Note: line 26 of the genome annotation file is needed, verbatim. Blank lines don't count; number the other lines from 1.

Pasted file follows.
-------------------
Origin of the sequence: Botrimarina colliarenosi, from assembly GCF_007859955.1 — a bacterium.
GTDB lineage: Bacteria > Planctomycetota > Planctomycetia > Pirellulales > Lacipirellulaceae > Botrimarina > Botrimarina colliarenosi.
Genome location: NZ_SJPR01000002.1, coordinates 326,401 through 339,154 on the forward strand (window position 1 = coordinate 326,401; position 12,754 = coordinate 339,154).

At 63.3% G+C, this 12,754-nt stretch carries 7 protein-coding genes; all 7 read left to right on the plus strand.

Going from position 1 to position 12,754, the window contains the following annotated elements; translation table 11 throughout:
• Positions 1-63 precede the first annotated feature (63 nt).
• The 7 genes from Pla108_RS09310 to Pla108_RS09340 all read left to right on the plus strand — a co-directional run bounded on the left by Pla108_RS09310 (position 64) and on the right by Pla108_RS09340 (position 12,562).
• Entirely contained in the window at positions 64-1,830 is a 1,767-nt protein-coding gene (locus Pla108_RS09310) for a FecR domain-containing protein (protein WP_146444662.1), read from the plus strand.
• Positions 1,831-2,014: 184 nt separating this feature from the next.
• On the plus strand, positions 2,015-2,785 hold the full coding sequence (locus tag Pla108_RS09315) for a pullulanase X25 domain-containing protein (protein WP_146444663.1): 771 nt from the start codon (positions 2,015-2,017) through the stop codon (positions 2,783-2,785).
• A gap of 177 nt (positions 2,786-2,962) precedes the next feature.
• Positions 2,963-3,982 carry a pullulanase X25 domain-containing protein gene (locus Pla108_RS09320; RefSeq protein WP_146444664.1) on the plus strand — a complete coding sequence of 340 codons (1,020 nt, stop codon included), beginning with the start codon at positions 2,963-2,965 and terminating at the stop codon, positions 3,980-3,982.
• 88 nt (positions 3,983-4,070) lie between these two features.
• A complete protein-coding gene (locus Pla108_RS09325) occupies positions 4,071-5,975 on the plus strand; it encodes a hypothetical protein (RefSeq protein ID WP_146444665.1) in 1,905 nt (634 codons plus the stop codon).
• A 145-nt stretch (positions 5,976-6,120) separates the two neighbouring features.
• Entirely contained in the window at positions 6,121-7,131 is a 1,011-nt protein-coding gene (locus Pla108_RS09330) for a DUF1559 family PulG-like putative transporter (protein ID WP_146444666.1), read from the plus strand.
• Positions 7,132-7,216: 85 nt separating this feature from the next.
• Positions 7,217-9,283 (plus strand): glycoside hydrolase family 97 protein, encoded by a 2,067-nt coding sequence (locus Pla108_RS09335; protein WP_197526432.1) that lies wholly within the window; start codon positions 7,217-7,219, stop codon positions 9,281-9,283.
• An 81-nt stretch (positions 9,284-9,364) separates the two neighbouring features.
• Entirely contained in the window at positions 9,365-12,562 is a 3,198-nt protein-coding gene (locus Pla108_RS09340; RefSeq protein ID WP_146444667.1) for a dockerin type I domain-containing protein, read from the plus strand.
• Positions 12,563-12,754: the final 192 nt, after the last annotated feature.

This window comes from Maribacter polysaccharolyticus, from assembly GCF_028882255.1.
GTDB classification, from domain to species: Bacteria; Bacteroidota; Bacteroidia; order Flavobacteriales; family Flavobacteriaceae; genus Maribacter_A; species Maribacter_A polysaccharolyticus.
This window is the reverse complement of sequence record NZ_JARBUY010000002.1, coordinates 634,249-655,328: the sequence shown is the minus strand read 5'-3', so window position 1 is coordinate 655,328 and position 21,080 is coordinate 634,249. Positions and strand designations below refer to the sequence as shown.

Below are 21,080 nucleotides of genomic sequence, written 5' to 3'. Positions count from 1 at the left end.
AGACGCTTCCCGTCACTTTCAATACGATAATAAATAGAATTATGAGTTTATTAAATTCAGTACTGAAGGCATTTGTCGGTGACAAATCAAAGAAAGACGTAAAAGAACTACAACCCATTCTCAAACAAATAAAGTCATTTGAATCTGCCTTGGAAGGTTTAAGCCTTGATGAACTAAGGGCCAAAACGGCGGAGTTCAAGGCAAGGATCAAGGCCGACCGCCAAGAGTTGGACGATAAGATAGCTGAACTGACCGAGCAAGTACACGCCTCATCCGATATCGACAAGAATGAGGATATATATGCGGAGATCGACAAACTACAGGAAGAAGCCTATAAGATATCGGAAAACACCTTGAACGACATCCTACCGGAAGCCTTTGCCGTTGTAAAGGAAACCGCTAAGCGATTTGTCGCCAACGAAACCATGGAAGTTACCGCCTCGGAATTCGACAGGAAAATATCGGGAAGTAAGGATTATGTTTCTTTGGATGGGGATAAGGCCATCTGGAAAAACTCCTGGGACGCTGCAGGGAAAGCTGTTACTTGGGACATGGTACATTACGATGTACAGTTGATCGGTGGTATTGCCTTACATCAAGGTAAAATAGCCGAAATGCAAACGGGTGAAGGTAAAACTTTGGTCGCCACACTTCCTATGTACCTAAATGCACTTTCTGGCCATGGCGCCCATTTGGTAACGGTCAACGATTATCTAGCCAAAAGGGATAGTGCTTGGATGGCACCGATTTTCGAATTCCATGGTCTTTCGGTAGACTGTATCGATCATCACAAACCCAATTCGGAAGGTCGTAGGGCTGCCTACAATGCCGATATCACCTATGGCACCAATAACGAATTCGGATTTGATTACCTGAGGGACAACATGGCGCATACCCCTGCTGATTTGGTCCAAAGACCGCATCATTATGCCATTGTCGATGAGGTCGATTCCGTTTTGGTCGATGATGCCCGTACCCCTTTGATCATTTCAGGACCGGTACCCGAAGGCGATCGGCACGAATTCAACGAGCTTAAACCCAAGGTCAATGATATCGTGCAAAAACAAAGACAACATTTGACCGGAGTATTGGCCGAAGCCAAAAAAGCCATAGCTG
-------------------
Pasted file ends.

AGACGCTTCCCGTCACTTTCAATACGATAATAAATAGAATTATGAGTTTATTAAATTCAGTACTGAAGGCATTTGTCGGTGACAAATCAAAGAAAGACGTAAAAGAACTACAACCCATTCTCAAACAAATAAAGTCATTTGAATCTGCCTTGGAAGGTTTAAGCCTTGATGAACTAAGGGCCAAAACGGCGGAGTTCAAGGCAAGGATCAAGGCCGACCGCCAAGAGTTGGACGATAAGATAGCTGAACTGACCGAGCAAGTACACGCCTCATCCGATATCGACAAGAATGAGGATATATATGCGGAGATCGACAAACTACAGGAAGAAGCCTATAAGATATCGGAAAACACCTTGAACGACATCCTACCGGAAGCCTTTGCCGTTGTAAAGGAAACCGCTAAGCGATTTGTCGCCAACGAAACCATGGAAGTTACCGCCTCGGAATTCGACAGGAAAATATCGGGAAGTAAGGATTATGTTTCTTTGGATGGGGATAAGGCCATCTGGAAAAACTCCTGGGACGCTGCAGGGAAAGCTGTTACTTGGGACATGGTACATTACGATGTACAGTTGATCGGTGGTATTGCCTTACATCAAGGTAAAATAGCCGAAATGCAAACGGGTGAAGGTAAAACTTTGGTCGCCACACTTCCTATGTACCTAAATGCACTTTCTGGCCATGGCGCCCATTTGGTAACGGTCAACGATTATCTAGCCAAAAGGGATAGTGCTTGGATGGCACCGATTTTCGAATTCCATGGTCTTTCGGTAGACTGTATCGATCATCACAAACCCAATTCGGAAGGTCGTAGGGCTGCCTACAATGCCGATATCACCTATGGCACCAATAACGAATTCGGATTTGATTACCTGAGGGACAACATGGCGCATACCCCTGCTGATTTGGTCCAAAGACCGCATCATTATGCCATTGTCGATGAGGTCGATTCCGTTTTGGTCGATGATGCCCGTACCCCTTTGATCATTTCAGGACCGGTACCCGAAGGCGATCGGCACGAATTCAACGAGCTTAAACCCAAGGTCAATGATATCGTGCAAAAACAAAGACAACATTTGACCGGAGTATTGGCCGAAGCCAAAAAAGCCATAGCTG